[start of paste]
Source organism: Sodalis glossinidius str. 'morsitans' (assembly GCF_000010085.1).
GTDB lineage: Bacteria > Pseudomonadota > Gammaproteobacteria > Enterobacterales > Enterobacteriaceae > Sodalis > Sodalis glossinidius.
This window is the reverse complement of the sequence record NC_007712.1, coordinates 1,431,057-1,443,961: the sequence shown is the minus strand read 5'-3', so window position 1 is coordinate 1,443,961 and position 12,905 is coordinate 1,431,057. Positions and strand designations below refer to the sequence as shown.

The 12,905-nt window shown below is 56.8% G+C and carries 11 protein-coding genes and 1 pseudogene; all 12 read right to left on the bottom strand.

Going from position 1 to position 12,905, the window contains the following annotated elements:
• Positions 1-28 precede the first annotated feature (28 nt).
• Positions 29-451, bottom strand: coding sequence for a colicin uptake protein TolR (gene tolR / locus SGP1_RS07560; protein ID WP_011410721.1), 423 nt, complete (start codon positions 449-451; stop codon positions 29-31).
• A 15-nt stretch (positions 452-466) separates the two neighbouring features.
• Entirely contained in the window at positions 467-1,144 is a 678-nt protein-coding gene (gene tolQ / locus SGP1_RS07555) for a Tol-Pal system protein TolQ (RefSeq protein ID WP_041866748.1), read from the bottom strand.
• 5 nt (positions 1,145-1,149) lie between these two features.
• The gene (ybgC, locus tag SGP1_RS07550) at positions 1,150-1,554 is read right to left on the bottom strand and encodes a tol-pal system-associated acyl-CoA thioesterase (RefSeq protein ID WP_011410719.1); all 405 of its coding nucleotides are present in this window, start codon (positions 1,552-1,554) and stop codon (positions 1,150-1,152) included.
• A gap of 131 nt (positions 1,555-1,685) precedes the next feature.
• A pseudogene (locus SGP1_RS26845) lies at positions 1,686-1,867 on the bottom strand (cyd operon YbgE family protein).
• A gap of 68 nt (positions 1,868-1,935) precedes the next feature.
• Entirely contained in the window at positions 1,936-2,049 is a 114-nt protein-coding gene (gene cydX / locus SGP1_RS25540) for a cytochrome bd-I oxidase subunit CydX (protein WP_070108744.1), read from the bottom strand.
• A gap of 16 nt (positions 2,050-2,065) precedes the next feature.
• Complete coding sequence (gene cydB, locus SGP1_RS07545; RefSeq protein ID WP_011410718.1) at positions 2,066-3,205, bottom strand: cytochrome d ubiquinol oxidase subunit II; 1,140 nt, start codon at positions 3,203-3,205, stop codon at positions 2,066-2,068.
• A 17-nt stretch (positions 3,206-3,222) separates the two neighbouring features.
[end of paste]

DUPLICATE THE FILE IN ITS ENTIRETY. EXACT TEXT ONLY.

Source organism: Sodalis glossinidius str. 'morsitans' (assembly GCF_000010085.1).
GTDB lineage: Bacteria > Pseudomonadota > Gammaproteobacteria > Enterobacterales > Enterobacteriaceae > Sodalis > Sodalis glossinidius.
This window is the reverse complement of the sequence record NC_007712.1, coordinates 1,431,057-1,443,961: the sequence shown is the minus strand read 5'-3', so window position 1 is coordinate 1,443,961 and position 12,905 is coordinate 1,431,057. Positions and strand designations below refer to the sequence as shown.

The 12,905-nt window shown below is 56.8% G+C and carries 11 protein-coding genes and 1 pseudogene; all 12 read right to left on the bottom strand.

Going from position 1 to position 12,905, the window contains the following annotated elements:
• Positions 1-28 precede the first annotated feature (28 nt).
• Positions 29-451, bottom strand: coding sequence for a colicin uptake protein TolR (gene tolR / locus SGP1_RS07560; protein ID WP_011410721.1), 423 nt, complete (start codon positions 449-451; stop codon positions 29-31).
• A 15-nt stretch (positions 452-466) separates the two neighbouring features.
• Entirely contained in the window at positions 467-1,144 is a 678-nt protein-coding gene (gene tolQ / locus SGP1_RS07555) for a Tol-Pal system protein TolQ (RefSeq protein ID WP_041866748.1), read from the bottom strand.
• 5 nt (positions 1,145-1,149) lie between these two features.
• The gene (ybgC, locus tag SGP1_RS07550) at positions 1,150-1,554 is read right to left on the bottom strand and encodes a tol-pal system-associated acyl-CoA thioesterase (RefSeq protein ID WP_011410719.1); all 405 of its coding nucleotides are present in this window, start codon (positions 1,552-1,554) and stop codon (positions 1,150-1,152) included.
• A gap of 131 nt (positions 1,555-1,685) precedes the next feature.
• A pseudogene (locus SGP1_RS26845) lies at positions 1,686-1,867 on the bottom strand (cyd operon YbgE family protein).
• A gap of 68 nt (positions 1,868-1,935) precedes the next feature.
• Entirely contained in the window at positions 1,936-2,049 is a 114-nt protein-coding gene (gene cydX / locus SGP1_RS25540) for a cytochrome bd-I oxidase subunit CydX (protein WP_070108744.1), read from the bottom strand.
• A gap of 16 nt (positions 2,050-2,065) precedes the next feature.
• Complete coding sequence (gene cydB, locus SGP1_RS07545; RefSeq protein ID WP_011410718.1) at positions 2,066-3,205, bottom strand: cytochrome d ubiquinol oxidase subunit II; 1,140 nt, start codon at positions 3,203-3,205, stop codon at positions 2,066-2,068.
• A 17-nt stretch (positions 3,206-3,222) separates the two neighbouring features.